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Uber, Lyft, and DoorDash Attempt a U-Turn on AB 5 via New Ballot Initiative 

by Emily Leahy

Published: November, 2019

Submission: November, 2019

 



The fate of Assembly Bill 5 (AB 5) may be headed to the voters. Uber, Lyft, and DoorDash have unveiled the Protect App-Based Drivers and Services Act, a $90 million ballot initiative targeting AB 5. AB 5, signed by Governor Newsom on September 18, 2019, is expansive legislation that has potentially significant impact on California employers. AB 5 broadly adopts a new test for determining whether a worker is an independent contractor or an employee, with far-reaching implications. Backers of the initiative hope to get the proposal on the November 2020 ballot. In the meantime, any employer who has services provided by independent contractors or any non-employee workers will need to examine its relationships and, in some cases, its business model to determine the application of AB 5.


Protect App-Based Drivers and Services Act

The Protect App-Based Drivers and Services Act is a statewide ballot measure narrowly directed at undoing AB 5 for "app-based rideshare and delivery drivers." The initiative's stated goal is to "protect the right of app-based rideshare and delivery drivers to work as independent contractors and maintain control over their own hours and when, where, how long they work, and the ability to work with multiple companies."


The measure proposes new protections and benefits for drivers, including an earnings guarantee, healthcare stipend, occupational accident insurance to cover on-the-job injuries, automobile accident and liability insurance, and protection against discrimination and sexual harassment.


Why are Uber, Lyft, and DoorDash so concerned?


ABC Test Under AB 5

AB 5 codifies the ABC Test adopted by the California Supreme Court in Dynamex Operations West, Inc. v. Superior Court1 for determining whether a worker is an "employee" or an "independent contractor" for purposes of the Labor Code, the Wage Orders, and the Unemployment Insurance Code.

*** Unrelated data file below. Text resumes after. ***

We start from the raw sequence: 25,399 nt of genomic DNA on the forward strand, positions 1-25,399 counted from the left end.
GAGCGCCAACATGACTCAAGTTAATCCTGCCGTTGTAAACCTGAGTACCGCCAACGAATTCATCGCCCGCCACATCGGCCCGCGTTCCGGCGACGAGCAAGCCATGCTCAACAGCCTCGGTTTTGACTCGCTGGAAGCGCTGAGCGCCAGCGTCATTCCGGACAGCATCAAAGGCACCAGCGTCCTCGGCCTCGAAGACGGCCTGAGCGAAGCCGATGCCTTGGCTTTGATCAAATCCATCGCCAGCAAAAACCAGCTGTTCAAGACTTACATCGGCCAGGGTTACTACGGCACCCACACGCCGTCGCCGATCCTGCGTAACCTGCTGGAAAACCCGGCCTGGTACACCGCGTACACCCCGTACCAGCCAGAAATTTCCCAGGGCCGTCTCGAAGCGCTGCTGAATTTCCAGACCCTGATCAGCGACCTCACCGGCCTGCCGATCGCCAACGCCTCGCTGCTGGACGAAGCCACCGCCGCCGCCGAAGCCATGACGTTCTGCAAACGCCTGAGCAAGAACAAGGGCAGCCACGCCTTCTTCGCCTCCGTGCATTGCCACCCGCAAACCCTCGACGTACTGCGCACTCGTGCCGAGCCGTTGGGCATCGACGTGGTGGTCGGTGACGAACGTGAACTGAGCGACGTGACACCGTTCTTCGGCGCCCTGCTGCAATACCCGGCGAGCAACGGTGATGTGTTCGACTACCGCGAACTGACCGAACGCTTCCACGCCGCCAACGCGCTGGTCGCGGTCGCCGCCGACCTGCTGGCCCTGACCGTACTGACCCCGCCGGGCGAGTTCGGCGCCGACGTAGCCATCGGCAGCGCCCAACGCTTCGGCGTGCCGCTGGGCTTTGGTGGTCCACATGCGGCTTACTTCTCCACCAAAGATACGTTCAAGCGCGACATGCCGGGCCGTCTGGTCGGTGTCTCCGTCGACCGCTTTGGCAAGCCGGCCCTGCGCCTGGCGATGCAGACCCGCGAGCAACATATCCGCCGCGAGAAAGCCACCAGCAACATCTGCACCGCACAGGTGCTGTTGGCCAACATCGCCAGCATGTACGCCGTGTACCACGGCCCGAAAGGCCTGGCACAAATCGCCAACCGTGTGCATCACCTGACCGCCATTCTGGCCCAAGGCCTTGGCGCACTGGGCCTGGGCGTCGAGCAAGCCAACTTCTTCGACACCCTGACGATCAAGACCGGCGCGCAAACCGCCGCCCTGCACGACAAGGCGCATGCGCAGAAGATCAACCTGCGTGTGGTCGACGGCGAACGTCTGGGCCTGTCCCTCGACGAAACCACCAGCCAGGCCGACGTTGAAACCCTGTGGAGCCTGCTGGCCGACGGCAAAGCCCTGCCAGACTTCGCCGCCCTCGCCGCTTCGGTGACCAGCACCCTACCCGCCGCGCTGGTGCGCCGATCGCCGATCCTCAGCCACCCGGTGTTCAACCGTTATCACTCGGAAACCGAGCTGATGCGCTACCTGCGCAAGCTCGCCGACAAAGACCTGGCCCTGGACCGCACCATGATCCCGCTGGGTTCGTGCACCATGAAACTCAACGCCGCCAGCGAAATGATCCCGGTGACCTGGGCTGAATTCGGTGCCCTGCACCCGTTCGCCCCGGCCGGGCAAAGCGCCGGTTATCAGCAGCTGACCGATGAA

AB 5 presumes that a person providing labor or services for remuneration is an employee rather than an independent contractor, unless the hiring entity demonstrates that:


(A) the person is free from the control and direction of the hiring entity in connection with the performance of the work,


(B) the person performs work that is outside the usual course of the hiring entity's business, and


(C) the person is customarily engaged in an independently established trade, occupation or business.


If classified as an employee rather than an independent contractor, the worker would be entitled to minimum wage, workers' compensation, unemployment insurance, paid sick leave, and paid family leave.


AB 5's Exemptions

The bill exempts certain specified occupations, including among others, licensed insurance agents, certain licensed health care professionals, registered securities broker-dealers or investment advisers, direct sales salespersons, real estate licensees, commercial fishermen, and workers providing licensed barber or cosmetology services. It also exempts others performing work under a contract for professional services, with another business entity, a referral agency, or pursuant to a subcontract in the construction industry. It also exempts business-to-business contracting relationships, referral agencies, and pursuant to a subcontract in the construction industry. These exemptions instead are governed by the test adopted by the California Supreme Court in S. G. Borello & Sons, Inc. v. Department of Industrial Relations2.


Enforcement Of AB 5

The bill goes into effect on January 1, 2020, but applies retroactively to existing claims and actions "to the maximum extent permitted by law." It also permits the Attorney General or a city attorney to prosecute an action for injunctive relief "to prevent the continued misclassification of employees as independent contractors" upon their own complaint or upon the complaint of a board, officer, person, corporation, or association.


Implications

AB 5 requires employers to examine their business models and analyze whether any non-employee workers are properly classified as independent contractors. Please note that even if an employer’s workforce arrangement qualifies as an “exemption” under AB 5, the arrangement likely is still subject to the Borello test, which we expect will be heavily scrutinized by courts going forward. We encourage employers to talk to their counsel to determine whether AB 5 has any implications for their business operations. Stay tuned as we will be watching for and updating you on the status of the Protect App-Based Drivers and Services Act.



1 2 Cal. 5th 903 (2018).


2 48 Cal.3d 341 (1989).


 



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